Suraj Patel joked Friday that viewers of his Democratic primary debate against septuagenarian congress members Jerry Nadler and Carolyn Maloney seemed to zone in on one key issue — his distinctive head of hair.
And if the longshot wins the Upper West-Upper East seat it may just be by one — but don’t tell him that.
“The campaign is getting bigger and bigger and so is the size of my hair,” Patel, 38, told The Post.
“My supporters told me to bring the volume during the debate. I also brought the hair!”
Patel’s mountainous coif dominated the stage and screen during Tuesday’s 90-minute NY1/WNYC debate against Maloney and Nadler.
And the underdog — who may have the most notable head of hair since ex-Mayor Bill de Blasio’s son Dante sported a big Afro during the 2013 race for City Hall and former President Donald Trump trotted out his hair spray comb-over — is now predicting he’s got the Aug. 23 Democratic primary in the bag.
“I’ll win this race by more than a hair. I’m going to win by a whole lot,” Patel said.
Patel is even selling campaign T-shirts emphasizing his tresses — playing off the Bernie Sanders “Feel the Bern” shirts that brandished the socialist Vermont senator’s shlock of white hair when he ran for president.
Patel likened his locks to the biblical figure, Samson, whose secret to strength came from his long hair.
“What can I say. I am a south Asian man, a man of color. It’s August. It’s humid. I’m going to let it grow,” Patel said.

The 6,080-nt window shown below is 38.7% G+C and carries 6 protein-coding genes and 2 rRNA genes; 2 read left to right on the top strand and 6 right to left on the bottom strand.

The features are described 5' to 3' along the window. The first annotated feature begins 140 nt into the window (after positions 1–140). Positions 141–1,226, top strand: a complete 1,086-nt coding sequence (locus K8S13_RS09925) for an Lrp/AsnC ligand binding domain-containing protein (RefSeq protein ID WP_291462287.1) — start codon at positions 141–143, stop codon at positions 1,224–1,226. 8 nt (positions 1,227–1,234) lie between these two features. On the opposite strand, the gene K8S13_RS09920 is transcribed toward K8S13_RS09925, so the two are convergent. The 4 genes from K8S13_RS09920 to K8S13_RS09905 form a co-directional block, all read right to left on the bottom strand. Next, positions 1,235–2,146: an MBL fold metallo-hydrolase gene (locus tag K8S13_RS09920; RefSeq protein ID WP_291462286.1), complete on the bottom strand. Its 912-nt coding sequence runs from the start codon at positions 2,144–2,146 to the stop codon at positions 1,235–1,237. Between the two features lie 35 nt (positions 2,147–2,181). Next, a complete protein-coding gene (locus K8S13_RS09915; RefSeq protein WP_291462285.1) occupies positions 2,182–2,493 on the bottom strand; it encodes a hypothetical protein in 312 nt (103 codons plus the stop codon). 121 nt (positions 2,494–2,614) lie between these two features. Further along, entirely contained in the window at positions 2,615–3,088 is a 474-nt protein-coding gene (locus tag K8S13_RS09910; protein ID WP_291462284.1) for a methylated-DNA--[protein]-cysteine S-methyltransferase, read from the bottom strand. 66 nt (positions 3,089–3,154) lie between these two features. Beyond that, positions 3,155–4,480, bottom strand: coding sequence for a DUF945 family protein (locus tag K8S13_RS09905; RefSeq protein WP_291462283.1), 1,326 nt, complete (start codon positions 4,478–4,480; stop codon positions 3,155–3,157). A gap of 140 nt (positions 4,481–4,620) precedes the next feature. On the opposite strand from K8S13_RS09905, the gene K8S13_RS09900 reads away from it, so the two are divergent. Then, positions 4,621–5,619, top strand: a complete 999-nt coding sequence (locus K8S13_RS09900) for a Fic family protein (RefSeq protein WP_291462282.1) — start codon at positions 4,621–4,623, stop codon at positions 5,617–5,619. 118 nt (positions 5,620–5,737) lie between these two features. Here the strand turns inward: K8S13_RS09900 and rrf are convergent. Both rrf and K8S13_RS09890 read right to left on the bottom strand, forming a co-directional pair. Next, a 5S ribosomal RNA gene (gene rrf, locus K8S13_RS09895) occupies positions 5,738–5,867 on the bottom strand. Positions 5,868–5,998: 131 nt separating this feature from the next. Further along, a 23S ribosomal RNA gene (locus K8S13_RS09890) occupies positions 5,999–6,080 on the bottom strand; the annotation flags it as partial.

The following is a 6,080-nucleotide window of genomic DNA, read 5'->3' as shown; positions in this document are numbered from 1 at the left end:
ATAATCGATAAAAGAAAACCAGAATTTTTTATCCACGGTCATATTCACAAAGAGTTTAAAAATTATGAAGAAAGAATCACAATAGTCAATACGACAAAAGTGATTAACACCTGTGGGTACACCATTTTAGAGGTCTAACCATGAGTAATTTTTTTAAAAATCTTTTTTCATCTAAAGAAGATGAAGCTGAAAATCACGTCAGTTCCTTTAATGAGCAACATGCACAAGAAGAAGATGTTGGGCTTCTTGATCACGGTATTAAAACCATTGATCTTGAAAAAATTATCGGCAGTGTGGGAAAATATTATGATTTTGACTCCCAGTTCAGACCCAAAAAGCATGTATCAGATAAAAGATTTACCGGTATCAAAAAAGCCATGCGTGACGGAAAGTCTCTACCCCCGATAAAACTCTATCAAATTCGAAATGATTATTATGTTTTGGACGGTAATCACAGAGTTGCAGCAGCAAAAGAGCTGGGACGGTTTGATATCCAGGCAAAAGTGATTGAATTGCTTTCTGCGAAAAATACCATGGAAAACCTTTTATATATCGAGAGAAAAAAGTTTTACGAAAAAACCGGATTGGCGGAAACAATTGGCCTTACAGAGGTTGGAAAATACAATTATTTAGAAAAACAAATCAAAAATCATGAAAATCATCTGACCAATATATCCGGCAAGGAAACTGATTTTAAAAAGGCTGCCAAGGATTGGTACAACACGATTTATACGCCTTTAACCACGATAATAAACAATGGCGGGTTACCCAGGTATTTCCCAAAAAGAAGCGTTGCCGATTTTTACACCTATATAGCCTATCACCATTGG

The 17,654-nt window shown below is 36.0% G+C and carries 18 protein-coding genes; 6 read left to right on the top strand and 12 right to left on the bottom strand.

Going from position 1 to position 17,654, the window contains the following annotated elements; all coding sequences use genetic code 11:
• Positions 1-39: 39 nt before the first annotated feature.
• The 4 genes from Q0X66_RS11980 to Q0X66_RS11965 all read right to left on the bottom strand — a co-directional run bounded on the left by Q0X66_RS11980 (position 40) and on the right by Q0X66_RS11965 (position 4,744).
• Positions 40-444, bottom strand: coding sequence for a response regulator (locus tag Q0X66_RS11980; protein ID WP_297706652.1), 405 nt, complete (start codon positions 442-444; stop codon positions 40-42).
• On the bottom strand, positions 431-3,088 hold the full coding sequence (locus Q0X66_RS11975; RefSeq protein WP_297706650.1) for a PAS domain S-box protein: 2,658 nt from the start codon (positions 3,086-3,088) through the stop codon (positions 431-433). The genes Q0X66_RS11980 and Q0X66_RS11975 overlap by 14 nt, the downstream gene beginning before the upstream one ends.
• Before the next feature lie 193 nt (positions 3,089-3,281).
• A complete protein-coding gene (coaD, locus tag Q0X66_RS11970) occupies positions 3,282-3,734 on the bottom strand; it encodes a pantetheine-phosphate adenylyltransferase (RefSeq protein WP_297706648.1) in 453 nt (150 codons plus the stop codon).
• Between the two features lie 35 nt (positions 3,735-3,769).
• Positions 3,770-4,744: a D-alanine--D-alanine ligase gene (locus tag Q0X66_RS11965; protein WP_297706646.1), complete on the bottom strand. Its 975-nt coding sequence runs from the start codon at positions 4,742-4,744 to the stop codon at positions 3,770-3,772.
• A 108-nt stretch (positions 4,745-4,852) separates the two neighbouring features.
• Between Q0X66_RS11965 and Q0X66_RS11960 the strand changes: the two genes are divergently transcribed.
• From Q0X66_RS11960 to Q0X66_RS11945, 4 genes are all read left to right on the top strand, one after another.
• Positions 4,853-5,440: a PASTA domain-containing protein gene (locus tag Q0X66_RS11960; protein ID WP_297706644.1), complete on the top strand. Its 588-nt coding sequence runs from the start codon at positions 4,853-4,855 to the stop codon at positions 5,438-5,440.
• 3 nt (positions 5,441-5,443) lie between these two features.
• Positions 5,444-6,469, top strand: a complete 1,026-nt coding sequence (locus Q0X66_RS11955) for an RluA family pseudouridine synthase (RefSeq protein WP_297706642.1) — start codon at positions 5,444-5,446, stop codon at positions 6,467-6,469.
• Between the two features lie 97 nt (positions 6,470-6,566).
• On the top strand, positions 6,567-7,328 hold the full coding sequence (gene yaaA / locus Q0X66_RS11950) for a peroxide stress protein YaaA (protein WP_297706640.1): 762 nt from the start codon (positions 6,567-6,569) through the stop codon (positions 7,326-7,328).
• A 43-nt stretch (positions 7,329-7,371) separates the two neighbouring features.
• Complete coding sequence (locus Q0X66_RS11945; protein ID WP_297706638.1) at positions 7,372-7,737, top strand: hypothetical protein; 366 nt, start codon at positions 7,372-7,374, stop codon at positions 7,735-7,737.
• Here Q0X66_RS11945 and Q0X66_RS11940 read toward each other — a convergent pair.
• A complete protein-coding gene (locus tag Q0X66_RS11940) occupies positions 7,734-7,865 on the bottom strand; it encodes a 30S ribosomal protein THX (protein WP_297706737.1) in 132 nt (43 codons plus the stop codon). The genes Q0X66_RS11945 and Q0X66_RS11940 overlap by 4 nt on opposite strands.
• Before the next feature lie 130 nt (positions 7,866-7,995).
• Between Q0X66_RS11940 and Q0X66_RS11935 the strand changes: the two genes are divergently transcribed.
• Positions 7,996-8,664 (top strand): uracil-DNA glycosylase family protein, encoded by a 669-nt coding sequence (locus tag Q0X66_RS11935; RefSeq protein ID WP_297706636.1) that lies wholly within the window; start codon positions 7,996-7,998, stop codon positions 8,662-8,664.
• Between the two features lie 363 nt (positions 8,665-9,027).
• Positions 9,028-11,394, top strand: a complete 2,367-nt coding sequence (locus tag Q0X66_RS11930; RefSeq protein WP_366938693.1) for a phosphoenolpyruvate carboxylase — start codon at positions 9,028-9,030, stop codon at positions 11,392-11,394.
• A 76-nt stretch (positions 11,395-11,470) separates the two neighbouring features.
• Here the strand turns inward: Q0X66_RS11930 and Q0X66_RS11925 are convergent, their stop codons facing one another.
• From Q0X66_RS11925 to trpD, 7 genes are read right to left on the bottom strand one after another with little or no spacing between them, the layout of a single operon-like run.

His hill of hair may have energized debate performance for the newly drawn 12th congressional district. Patel said he has picked up dozens of new campaign volunteers after both of his retirement-age rivals stumbled at times during the debate.
“Maloney and Nadler combined have 60 years of experience. They’re the ones who made a rookie mistake,” Patel said.
“They threw President Biden under the bus.”
Maloney had said during the debate that she doesn’t think Biden will run for re-election, while Nadler, who stumbled often in trying to express his points, even in his openings statement, wouldn’t commit to supporting Biden’s re-election.
Patel, the first candidate asked about Biden, said simply and unequivocally “yes” he supported Biden’s re-election. Footage showed him with a stunned look on his face when Maloney said Biden wouldn’t seek re-election.
“That video of them throwing Biden under the bus will be used by Republicans against the president and Democrats across the country. It’s an incredibly dumb mistake,” Patel said.
But a poll released Friday — albeit conducted before Tuesday’s debate — showed Nadler in front.
Nadler led Maloney by 9 percentage points 40% to 31%, with Patel at 11% and the remaining 17% undecided, the Emerson College Polling-PIX11 survey showed.
When undecideds were asked who they leaned towards, Nadler’s support among primary voters jumped to 47%, Maloney 35% and 17% for Patel.
Patel, a lawyer whose family owns Sun Development, a network of hotels across the country, describes himself as an “Obama Democrat” rather than a democratic socialist in the mold of Rep. Alexandria Ocasio-Cortez.
He has said previously that children in poor neighborhoods should not be stuck in low-performing public schools.
“I’m for raising the cap on charter schools,” said Patel, putting him at odds with many fellow Democrats and the teachers union who oppose the privately managed, publicly funded alternatives.
He said successful programming in charter schools should be used as models replicated or made scalable in traditional public schools.
The newly drawn 12th congressional district folded the West Side and East Sides into one district, pitting Nadler and Maloney against each other. Both have served in Congress for 30 years.
— Additional reporting by Emily Crane